Just a few days before July 1, when Greek borders are set to open further to tourists, air ticket and accommodation bookings remain anaemic.
Although all the signs – from visits to tour operator and hotel websites to aircraft slot bookings and from potential visitor opinion polls to phone calls to Greek hotels for information – point to increased interest in Greek destinations, July actually doesn’t seem that different to June: Very few bookings have been made and even then no deposits have been paid as tourism professionals are trying to woo more tourists.
The options offered by airlines, tour operators and hotels for bookings without down payments, or of a free cancellation up to just a few days before they set off, with deposits returned, mean that even those bookings that came with cash could come to nothing in the end. This is the concern being expressed by sector entrepreneurs, who add that all the enthusiasm about the positive image of Greece abroad and the confirmed interest by foreign travelers appears for the time being to be virtual.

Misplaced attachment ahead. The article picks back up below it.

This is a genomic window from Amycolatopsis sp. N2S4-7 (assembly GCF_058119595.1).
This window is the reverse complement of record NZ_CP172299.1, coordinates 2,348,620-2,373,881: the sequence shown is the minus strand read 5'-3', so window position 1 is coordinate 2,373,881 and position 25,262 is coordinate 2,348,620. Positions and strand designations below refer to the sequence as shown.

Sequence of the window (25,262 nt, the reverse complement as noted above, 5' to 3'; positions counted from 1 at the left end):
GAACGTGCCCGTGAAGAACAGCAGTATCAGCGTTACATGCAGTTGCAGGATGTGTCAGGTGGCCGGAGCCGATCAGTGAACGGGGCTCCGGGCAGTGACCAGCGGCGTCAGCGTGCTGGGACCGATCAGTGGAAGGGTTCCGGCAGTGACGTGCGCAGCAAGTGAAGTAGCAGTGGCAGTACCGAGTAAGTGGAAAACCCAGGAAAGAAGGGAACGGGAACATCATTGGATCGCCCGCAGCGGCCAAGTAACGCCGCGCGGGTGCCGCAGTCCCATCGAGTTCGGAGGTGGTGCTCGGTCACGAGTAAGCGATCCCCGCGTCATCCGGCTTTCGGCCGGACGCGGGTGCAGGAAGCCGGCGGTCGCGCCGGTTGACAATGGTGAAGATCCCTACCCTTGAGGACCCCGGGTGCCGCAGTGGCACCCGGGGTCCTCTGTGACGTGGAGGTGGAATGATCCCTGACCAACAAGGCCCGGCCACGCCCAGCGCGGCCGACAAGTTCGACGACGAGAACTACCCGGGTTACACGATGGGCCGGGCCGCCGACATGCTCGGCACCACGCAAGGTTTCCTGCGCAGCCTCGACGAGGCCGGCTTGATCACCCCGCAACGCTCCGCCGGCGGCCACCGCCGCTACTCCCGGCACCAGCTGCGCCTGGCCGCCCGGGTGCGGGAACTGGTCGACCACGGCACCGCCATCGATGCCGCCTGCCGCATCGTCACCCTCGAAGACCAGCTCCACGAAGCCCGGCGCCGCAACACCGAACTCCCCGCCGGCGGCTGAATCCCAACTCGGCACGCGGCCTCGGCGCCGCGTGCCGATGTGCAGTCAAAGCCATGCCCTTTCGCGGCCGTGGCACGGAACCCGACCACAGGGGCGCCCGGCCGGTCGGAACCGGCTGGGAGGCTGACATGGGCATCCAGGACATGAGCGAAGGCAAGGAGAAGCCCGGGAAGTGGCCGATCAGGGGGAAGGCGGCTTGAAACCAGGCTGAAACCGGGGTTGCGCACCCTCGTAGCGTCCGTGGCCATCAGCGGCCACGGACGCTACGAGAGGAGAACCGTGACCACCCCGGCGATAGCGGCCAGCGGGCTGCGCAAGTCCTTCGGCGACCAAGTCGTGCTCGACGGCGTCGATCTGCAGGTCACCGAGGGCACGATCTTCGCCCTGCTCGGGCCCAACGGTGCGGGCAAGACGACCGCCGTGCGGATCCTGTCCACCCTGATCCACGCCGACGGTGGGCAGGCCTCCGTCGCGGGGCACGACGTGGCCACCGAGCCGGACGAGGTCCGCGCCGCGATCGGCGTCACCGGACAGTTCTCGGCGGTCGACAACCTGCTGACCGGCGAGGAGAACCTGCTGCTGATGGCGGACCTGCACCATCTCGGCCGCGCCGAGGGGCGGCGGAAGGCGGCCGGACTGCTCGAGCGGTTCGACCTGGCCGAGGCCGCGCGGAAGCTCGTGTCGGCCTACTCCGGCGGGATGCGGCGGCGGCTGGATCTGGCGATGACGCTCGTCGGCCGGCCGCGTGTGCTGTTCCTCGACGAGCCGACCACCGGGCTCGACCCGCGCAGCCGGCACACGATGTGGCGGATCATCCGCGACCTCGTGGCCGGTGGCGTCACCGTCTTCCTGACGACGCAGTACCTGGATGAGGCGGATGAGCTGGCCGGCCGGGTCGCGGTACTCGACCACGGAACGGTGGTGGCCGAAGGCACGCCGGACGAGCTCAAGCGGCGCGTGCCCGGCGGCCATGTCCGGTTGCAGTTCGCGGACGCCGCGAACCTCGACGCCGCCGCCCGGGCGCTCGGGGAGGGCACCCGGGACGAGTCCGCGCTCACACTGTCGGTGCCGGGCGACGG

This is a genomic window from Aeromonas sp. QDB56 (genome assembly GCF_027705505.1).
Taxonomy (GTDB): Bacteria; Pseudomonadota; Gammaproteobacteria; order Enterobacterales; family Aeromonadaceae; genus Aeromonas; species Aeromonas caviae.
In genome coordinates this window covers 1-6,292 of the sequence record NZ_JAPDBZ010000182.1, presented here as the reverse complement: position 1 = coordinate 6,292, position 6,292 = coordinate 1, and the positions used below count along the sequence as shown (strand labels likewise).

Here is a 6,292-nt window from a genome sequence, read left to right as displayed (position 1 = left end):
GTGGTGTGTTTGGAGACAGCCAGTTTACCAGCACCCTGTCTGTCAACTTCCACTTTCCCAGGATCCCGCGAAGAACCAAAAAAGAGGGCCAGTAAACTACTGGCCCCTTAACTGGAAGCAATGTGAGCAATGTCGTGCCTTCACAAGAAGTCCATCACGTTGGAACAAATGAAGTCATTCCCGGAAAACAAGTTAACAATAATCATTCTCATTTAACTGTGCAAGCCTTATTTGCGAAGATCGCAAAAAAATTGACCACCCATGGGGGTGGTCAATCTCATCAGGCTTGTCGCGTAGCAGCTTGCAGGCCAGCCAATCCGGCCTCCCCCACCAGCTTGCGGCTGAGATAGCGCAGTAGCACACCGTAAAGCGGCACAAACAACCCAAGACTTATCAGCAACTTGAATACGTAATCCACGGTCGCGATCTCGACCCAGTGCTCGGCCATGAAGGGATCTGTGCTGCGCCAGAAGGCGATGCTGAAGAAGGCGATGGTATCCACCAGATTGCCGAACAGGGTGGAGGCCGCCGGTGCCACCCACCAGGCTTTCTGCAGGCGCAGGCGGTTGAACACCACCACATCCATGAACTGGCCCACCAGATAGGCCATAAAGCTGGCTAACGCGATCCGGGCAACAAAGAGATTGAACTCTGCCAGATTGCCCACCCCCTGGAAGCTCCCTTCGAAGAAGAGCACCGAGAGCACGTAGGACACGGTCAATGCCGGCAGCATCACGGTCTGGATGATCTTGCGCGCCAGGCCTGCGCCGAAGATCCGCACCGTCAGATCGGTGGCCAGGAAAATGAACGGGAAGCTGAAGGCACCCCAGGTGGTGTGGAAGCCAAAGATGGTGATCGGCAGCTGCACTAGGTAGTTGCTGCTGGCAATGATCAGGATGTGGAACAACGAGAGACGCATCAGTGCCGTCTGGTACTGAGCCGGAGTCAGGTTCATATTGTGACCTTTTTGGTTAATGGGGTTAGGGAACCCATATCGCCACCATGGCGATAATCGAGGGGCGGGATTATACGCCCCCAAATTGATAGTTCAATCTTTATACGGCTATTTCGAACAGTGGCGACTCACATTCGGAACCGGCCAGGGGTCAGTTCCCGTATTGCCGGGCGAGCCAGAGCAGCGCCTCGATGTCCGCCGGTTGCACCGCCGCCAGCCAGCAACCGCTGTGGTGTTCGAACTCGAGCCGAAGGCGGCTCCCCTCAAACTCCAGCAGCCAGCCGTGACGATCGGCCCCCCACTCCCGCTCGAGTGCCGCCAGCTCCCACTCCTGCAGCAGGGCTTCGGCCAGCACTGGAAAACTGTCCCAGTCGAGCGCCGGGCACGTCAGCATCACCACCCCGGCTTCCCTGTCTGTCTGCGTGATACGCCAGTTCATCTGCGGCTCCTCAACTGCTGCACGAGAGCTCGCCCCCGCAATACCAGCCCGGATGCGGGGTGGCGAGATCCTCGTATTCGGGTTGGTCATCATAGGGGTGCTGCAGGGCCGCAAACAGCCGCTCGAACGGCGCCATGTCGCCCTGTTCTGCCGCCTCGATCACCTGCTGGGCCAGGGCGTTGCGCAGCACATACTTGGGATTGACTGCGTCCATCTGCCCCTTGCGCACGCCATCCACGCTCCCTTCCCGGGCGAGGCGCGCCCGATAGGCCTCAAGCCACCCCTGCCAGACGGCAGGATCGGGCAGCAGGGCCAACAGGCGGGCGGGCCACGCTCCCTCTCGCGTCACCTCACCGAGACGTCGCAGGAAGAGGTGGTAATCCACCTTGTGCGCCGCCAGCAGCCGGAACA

The first step toward tourism’s restart is the scheduling of flights from abroad. The current picture of increased demand for ground handling may be reversed if seat occupancy proves too low, according to air transport industry insiders.
Several hoteliers are reporting more bookings for September and October than July as the majority of potential travelers want to see first how this holiday season shapes up. However, this could lead to a vicious cycle of waiting, which may end in a second wave of the pandemic – which some countries are already experiencing.
For the vicious cycle to become a virtuous one, it will take the first arrivals in July, few as they may turn out to be, to send out the message that Greece is indeed safe and that the country’s health and safety management inspires confidence. Only then will the next tourists decide to head to Greece on holiday. This trial process may last one or two months, meaning a lost July and an anaemic August.